If the visitor doesn’t interact with the welcome message but stays on the website, a new Drift pop-up is shown after 60secs and triggers he/she to interact with the quote: “I have a question for you…”.
This message intends to trigger a conversation with the user asking her to give more info about her business.
Exit Intent Pop Up
If the user still does not respond and tries to exit the website he gets a page takeover pop up from Sumo where he/she will be asked if still interested in booking a demo/meeting.
The user follows the same process described above, by being redirected to a landing page (Instapage) filling out the form, etc.
In this scenario, where the user exits the website without interacting to any of the above actions but returns some time later and this behavior is tracked by Drift, then he/she gets a new message from Drift calling for Demo Scheduling without other messages.
Then the process is the same as the one described above.
According to Hubspot, of the leads created by an effective Inbound Marketing approach between 50% and 90% of leads will never become qualified in any fashion.
That means that the development of an effective lead management process is crucial to maximize the ROI of your lead generation efforts.
Managing leads and deploying automated campaigns
All the leads collected through the Inbound mechanisms will be transferred to Drift. We will then be using Drift & Zapier to set up rules and automated actions based on user behavior, like scheduling and sending nurturing and any other sort of campaigns (informative, sales, etc.).
Drift will allow us to essentially turn website visitors into informed leads, until they are ready to be treated on a one-to-one basis, manually.
Managing hot/qualified leads manually
When a lead becomes qualified (reaches a specific score/status) inside Drift, they will be transferred to Pipedrive, where they can be handled on an individual basis.
Pipedrive gives you the ability to record all conversations with a lead, assign and monitor their lead score, move them through different stages on the way to actually purchasing our service, etc.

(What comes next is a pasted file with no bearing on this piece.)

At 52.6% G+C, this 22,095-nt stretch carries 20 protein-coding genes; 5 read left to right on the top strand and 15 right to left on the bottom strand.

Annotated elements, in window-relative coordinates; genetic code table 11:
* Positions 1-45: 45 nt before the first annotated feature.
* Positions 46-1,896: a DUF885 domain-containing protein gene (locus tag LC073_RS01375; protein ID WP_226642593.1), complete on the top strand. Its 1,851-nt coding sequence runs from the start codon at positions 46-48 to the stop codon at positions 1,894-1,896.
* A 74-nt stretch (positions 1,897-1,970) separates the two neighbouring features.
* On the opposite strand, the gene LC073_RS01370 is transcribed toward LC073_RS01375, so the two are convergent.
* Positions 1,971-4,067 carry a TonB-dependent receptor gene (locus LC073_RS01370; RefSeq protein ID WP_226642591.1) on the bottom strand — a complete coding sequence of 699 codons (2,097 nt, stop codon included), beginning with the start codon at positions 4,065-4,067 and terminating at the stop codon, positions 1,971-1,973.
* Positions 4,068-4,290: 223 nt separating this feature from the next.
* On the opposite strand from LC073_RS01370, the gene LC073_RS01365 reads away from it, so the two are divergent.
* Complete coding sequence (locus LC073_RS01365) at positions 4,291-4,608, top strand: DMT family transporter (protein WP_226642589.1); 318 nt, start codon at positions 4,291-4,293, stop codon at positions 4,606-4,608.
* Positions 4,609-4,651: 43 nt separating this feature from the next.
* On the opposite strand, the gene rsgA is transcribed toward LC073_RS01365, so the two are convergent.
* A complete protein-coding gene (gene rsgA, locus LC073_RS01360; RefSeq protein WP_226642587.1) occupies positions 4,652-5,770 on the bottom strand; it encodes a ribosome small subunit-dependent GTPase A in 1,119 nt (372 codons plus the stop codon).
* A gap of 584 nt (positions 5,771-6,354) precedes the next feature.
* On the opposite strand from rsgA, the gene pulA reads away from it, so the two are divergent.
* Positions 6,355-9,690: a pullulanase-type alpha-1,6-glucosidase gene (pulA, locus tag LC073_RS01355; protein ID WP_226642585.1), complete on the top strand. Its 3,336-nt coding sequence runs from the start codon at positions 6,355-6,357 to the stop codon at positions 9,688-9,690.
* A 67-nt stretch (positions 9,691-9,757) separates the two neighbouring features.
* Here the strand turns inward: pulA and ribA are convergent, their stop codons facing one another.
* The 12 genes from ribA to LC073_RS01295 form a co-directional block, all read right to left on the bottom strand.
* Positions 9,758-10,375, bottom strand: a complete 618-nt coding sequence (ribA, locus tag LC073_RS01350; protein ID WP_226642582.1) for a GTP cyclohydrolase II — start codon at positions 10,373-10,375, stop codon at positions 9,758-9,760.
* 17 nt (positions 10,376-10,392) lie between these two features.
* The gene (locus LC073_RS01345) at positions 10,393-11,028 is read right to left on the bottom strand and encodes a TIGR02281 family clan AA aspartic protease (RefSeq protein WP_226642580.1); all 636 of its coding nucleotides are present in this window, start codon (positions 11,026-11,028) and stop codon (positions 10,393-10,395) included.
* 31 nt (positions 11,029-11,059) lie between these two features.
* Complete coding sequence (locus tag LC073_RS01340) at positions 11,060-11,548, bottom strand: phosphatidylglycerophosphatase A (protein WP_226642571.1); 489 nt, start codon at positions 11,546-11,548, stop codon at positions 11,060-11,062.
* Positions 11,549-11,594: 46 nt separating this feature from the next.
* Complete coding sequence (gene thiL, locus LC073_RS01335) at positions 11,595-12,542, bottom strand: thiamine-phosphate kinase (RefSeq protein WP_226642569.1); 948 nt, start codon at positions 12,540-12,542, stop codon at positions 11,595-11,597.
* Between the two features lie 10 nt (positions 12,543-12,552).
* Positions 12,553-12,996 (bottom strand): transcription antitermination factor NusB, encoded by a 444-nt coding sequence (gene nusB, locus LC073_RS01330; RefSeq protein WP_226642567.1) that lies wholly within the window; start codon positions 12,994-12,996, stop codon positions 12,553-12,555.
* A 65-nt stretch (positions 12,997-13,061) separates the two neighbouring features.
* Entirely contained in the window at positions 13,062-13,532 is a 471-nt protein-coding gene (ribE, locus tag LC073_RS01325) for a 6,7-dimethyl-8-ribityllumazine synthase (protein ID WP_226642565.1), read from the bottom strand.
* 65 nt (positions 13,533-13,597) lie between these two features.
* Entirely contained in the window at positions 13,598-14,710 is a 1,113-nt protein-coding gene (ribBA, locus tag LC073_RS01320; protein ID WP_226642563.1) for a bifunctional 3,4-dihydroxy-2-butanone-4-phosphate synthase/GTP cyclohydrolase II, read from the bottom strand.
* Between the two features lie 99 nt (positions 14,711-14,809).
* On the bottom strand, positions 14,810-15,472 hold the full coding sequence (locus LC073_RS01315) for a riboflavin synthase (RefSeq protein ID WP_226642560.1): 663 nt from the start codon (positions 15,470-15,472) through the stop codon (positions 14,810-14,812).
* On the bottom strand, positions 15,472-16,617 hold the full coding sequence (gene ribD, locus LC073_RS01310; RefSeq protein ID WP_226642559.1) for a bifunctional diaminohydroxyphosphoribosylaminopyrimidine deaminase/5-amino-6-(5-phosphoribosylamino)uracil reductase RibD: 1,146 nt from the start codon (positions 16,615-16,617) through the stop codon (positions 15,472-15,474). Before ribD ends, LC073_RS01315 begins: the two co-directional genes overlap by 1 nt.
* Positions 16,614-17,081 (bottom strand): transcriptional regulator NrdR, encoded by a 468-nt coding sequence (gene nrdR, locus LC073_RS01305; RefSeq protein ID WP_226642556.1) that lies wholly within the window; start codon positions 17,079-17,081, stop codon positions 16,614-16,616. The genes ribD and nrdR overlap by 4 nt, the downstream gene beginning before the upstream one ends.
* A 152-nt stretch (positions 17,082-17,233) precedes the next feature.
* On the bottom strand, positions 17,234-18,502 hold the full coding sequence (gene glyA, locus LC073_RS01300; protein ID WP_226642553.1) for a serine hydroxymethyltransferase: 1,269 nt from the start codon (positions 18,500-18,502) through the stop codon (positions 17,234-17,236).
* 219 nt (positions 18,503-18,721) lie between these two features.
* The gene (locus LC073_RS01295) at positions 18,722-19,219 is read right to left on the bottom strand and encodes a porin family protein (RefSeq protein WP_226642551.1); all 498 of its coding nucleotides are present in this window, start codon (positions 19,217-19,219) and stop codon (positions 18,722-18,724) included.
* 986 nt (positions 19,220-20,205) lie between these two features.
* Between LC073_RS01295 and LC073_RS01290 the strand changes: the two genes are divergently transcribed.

Customer data analytics
Data is precious. Apart from being a source of inspiration for your experiments, going further down the rabbit hole by tracking visitor activity acts as a leverage for your automations.
In case you haven’t already, you should implement the Google Tag Manager script on your website and start tracking all the activity on your website.
All the events triggered by customers/leads (e.g. viewing the website, the landing pages, clicking on a button, or performing some action on our app or site) will be collected via Google Tag Manager.
Then they are passed over to all the services we are using on the Inbound stack, serving as a central hub for customer data and enabling us to provide accurate and complete customer data analytics.
There you have it!
I just handed you a real life example of an Inbound Marketing stack. Based on the same logic, you can build yours, using the tools that you can get the most out of.
I would love to know how you’ve built your Inbound Marketing stack (if you have one), or how you would approach this process.
Theodore has a 15-year experience in running successful and profitable software products. During his free time, he coaches and consults startups. His career includes managerial posts for companies both in Greece and abroad and he has significant skills on intrapreneurship and entrepreneurship.